Chapter 19: Ignore the Competition

There are lots of good reasons to abandon a project. Having a little competition is not one of them.

Seth Godin

I’m going to be really honest — this topic is a tough sell. You’ll either believe it or you won’t, but I’m going to give it a shot. The short version is that your competitors should be the least of your concerns. It’s tempting to think about what everyone else is doing, but at this point in the game, nothing is more important than clearly understanding your own vision and executing on it.

It can be easy to fixate on the competition. You may think to yourself, “We need feature X because company Y offers it” or “This new product just launched — we need to hurry up and launch.” (You do need to hurry up and launch, but that has nothing to do with your competitors.) Underneath all this is this assumption that everyone else knows exactly what they’re doing. But I’m going to let you in on a dirty secret — no one knows what they’re doing. Some might have a clearer picture, but everyone is constantly learning and adjusting.

Moreover, there’s no company or team in the world that’s right all the time. It’s a waste of your time to worry about what your competitors are doing if you don’t have complete knowledge of why they’re doing it.

It’s difficult enough to focus and prioritize among your internal activities, but it’s a complete nightmare to worry about what a dozen other competitors are doing. At best, it’s a distraction, and at worst, it’s completely misleading. And if you try to mix in a dozen other visions, you’ll simply be lost at sea — your messaging will be blurred, and you won’t have a strong appeal to any specific audience. If you think it’s hard to appeal to one audience, try appealing to a dozen.

People often ask me why I chose to create a bug and issue tracker when there were already dozens of issue trackers out there. The short answer is that I simply couldn’t stop thinking about bug tracking. For years, whenever I’d fly somewhere, I’d almost invariably spend that time sketching and exploring ideas around bug tracking — for whatever reason, I was hooked. Keep in mind, all of this sketching was long before I ever thought that I’d do anything real with it; I was simply curious and passionate.

Bug tracking isn’t the most lucrative market, but for me, it was perfect. I had spent years doing consulting, and I had never seen a non-technical person adopt bug tracking without some arm twisting. Even then, they only participated grudgingly. More often than not, they’d never log in to track bugs — they’d just go back to emailing the developers or project manager. Communication broke down, and the bug tracker would become a ghost town.

On top of that, most bug and issue tracking tools had countless configuration options. We would have meetings about meetings about meetings about workflows and custom fields, but all it did was make a mess of things. The workflow didn’t actually work, and the custom fields either went unused or got in the way. Between configuring the tools and trying to get non-technical folks to use them, bug tracking had always been a tedious part of the job. Looking back, it feels like we spent more time tinkering with those tools than we did actually using them.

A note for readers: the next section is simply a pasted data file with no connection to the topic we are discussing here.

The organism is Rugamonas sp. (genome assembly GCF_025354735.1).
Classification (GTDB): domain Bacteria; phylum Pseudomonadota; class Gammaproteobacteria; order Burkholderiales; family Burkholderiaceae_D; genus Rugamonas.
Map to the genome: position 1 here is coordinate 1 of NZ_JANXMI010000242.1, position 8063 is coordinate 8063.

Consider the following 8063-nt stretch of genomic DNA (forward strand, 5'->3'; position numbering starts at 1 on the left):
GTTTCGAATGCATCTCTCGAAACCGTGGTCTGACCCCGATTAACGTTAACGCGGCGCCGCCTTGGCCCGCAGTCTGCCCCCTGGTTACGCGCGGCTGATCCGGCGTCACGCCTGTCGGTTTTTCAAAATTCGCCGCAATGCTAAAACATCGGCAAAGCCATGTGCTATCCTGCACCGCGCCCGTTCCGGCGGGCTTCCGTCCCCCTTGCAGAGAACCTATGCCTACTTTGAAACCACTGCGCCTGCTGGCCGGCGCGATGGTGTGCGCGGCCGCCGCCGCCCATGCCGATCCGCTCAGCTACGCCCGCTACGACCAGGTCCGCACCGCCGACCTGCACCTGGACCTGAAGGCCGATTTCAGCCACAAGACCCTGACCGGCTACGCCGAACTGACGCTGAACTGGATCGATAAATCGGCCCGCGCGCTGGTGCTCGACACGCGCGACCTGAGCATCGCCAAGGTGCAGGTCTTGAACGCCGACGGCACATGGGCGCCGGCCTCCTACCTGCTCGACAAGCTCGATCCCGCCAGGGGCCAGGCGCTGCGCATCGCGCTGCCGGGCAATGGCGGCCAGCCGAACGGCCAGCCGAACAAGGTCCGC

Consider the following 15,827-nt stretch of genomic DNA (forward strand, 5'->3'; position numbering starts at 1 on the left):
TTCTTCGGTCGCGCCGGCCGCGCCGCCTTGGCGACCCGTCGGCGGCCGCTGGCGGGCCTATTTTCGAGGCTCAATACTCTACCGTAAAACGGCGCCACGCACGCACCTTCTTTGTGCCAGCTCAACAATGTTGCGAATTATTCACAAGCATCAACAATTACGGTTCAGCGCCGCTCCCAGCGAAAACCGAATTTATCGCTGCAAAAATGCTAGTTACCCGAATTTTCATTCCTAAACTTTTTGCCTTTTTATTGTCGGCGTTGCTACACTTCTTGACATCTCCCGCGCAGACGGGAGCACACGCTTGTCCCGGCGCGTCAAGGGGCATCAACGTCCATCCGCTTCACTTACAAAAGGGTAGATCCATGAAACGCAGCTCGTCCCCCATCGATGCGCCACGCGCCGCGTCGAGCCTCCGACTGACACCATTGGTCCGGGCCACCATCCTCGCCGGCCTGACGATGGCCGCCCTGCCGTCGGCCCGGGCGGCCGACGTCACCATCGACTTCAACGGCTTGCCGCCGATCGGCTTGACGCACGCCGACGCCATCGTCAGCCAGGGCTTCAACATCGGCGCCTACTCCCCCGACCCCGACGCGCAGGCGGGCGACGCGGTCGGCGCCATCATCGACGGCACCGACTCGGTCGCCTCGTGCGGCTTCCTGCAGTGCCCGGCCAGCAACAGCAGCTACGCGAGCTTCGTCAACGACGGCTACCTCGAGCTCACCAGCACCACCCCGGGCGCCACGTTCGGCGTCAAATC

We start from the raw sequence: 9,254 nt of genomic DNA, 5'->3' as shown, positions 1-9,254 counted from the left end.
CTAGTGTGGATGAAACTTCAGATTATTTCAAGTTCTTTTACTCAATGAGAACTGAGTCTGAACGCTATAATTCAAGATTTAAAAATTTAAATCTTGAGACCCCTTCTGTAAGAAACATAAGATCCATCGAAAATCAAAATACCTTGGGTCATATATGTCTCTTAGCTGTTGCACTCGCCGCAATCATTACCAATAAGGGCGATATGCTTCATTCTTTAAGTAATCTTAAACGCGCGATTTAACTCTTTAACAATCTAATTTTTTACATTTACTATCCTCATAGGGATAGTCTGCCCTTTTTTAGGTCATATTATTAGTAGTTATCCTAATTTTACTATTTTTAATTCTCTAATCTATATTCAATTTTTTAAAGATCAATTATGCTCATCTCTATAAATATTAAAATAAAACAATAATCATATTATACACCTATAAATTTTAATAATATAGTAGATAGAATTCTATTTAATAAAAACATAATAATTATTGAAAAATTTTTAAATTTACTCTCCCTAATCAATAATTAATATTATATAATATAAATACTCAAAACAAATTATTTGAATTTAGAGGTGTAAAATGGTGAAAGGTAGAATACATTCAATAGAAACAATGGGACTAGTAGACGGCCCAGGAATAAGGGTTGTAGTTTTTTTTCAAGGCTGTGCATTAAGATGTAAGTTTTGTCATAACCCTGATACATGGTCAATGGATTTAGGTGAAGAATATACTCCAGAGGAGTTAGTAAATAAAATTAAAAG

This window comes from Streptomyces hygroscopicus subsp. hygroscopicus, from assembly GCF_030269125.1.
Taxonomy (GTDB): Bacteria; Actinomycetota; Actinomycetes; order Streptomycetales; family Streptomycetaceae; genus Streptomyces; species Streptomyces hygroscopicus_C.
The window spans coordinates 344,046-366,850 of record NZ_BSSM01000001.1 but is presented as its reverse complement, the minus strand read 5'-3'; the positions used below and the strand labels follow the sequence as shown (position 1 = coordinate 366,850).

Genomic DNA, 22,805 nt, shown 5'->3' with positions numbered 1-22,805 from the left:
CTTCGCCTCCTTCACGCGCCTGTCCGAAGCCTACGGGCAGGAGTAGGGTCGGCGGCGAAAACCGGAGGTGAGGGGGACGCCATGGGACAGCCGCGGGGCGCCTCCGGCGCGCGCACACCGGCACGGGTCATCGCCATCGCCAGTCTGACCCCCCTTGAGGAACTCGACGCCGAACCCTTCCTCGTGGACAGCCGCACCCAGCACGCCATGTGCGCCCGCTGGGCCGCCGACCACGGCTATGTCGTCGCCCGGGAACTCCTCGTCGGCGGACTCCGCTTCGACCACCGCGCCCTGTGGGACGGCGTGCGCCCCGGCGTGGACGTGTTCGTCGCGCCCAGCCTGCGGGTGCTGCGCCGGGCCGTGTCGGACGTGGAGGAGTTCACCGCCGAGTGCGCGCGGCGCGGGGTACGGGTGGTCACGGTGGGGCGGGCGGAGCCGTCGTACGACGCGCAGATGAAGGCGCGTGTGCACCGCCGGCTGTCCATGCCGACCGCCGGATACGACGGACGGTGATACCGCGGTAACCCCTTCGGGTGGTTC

Those experiences laid the groundwork for all my beliefs about bug tracking. I wanted to create something with minimal configuration that wasn’t too intimidating or overwhelming for non-technical people. At the time, that approach didn’t really correlate to what most bug trackers were doing. Bug trackers were highly configurable, flexible, and powerful — and if you were to be building complex so ware for airplanes, nuclear missiles, or operating systems, you’d need that flexibility — but there were also countless teams out there that were building fairly basic web sites with popular content management platforms. They didn’t need twenty fields to classify bugs — they just needed something that worked.

Since building Sifter, I’ve only fleetingly paid attention to our competitors. Even then, I only keep up with them so that I can remain knowledgeable enough to help guide people to other products that may be a better fit for them. We have no shortage of features or ideas on our roadmap. We struggle every day to choose how to apply our time. The last thing we need is bunch of what everybody else is doing.

Any time that I hear about a feature that a competitor has some- thing that we don’t, I’m thrilled. The way I see it, the more differences there are between bug trackers, the better o our customers are, and the easier it is for people to find the tool that’s right for them. People are different, and they have different needs, priori- ties, and preferences. I’d much rather they be happy with someone else’s application than watch them to try to shoehorn Sifter to meet their needs.

If there are customers paying you money today, and they’re asking for specific improvements, their requests should be in front of any ideas you might derive from competitors. People who use your application and are willing to give you money and to provide feedback are your best source for new ideas. Whether they realize it or not, they chose your product because it was a better fit for them than anything else. They can’t prioritize your work for you, but they — not your competitors — should be your source of inspiration.

Related Reading

Play by your own rules. — Josh Williams, cofounder of Gowalla, talks about competing against foursquare and how it affected their long-term vision.

Continue to Chapter 20: Creating Interest


This is a chapter from the first edition of Starting + Sustaining, a book about bootstrapping a successful hosted web application business. The second edition, a massive update, will be out in Spring of 2017. You can subscribe here to be notified when it launches.